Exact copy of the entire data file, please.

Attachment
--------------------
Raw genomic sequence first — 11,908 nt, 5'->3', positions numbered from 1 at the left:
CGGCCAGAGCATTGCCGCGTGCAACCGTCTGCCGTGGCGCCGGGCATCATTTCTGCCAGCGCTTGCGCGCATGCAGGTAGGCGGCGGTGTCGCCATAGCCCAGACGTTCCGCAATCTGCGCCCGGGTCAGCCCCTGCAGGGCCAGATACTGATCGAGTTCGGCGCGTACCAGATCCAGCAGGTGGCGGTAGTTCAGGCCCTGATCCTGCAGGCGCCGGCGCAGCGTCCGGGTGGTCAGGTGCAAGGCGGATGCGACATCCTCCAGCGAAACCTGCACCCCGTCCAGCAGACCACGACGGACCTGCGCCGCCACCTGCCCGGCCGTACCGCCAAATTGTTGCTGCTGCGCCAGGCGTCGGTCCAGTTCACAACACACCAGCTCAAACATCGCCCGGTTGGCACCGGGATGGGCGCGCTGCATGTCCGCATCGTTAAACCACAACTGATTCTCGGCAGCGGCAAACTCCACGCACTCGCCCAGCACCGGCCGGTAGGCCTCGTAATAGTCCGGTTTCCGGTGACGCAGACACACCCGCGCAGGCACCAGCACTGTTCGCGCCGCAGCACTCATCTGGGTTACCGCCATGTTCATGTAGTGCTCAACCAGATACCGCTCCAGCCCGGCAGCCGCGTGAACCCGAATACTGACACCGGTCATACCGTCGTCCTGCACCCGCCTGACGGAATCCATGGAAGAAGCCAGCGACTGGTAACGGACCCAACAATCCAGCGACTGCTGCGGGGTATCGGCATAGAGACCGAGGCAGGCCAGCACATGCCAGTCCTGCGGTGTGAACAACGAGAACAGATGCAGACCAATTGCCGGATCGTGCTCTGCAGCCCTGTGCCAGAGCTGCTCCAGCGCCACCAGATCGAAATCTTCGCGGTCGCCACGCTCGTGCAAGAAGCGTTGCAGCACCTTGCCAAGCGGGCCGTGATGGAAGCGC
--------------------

Raw genomic sequence first — 11,908 nt, 5'->3', positions numbered from 1 at the left:
CGGCCAGAGCATTGCCGCGTGCAACCGTCTGCCGTGGCGCCGGGCATCATTTCTGCCAGCGCTTGCGCGCATGCAGGTAGGCGGCGGTGTCGCCATAGCCCAGACGTTCCGCAATCTGCGCCCGGGTCAGCCCCTGCAGGGCCAGATACTGATCGAGTTCGGCGCGTACCAGATCCAGCAGGTGGCGGTAGTTCAGGCCCTGATCCTGCAGGCGCCGGCGCAGCGTCCGGGTGGTCAGGTGCAAGGCGGATGCGACATCCTCCAGCGAAACCTGCACCCCGTCCAGCAGACCACGACGGACCTGCGCCGCCACCTGCCCGGCCGTACCGCCAAATTGTTGCTGCTGCGCCAGGCGTCGGTCCAGTTCACAACACACCAGCTCAAACATCGCCCGGTTGGCACCGGGATGGGCGCGCTGCATGTCCGCATCGTTAAACCACAACTGATTCTCGGCAGCGGCAAACTCCACGCACTCGCCCAGCACCGGCCGGTAGGCCTCGTAATAGTCCGGTTTCCGGTGACGCAGACACACCCGCGCAGGCACCAGCACTGTTCGCGCCGCAGCACTCATCTGGGTTACCGCCATGTTCATGTAGTGCTCAACCAGATACCGCTCCAGCCCGGCAGCCGCGTGAACCCGAATACTGACACCGGTCATACCGTCGTCCTGCACCCGCCTGACGGAATCCATGGAAGAAGCCAGCGACTGGTAACGGACCCAACAATCCAGCGACTGCTGCGGGGTATCGGCATAGAGACCGAGGCAGGCCAGCACATGCCAGTCCTGCGGTGTGAACAACGAGAACAGATGCAGACCAATTGCCGGATCGTGCTCTGCAGCCCTGTGCCAGAGCTGCTCCAGCGCCACCAGATCGAAATCTTCGCGGTCGCCACGCTCGTGCAAGAAGCGTTGCAGCACCTTGCCAAGCGGGCCGTGATGGAAGCGC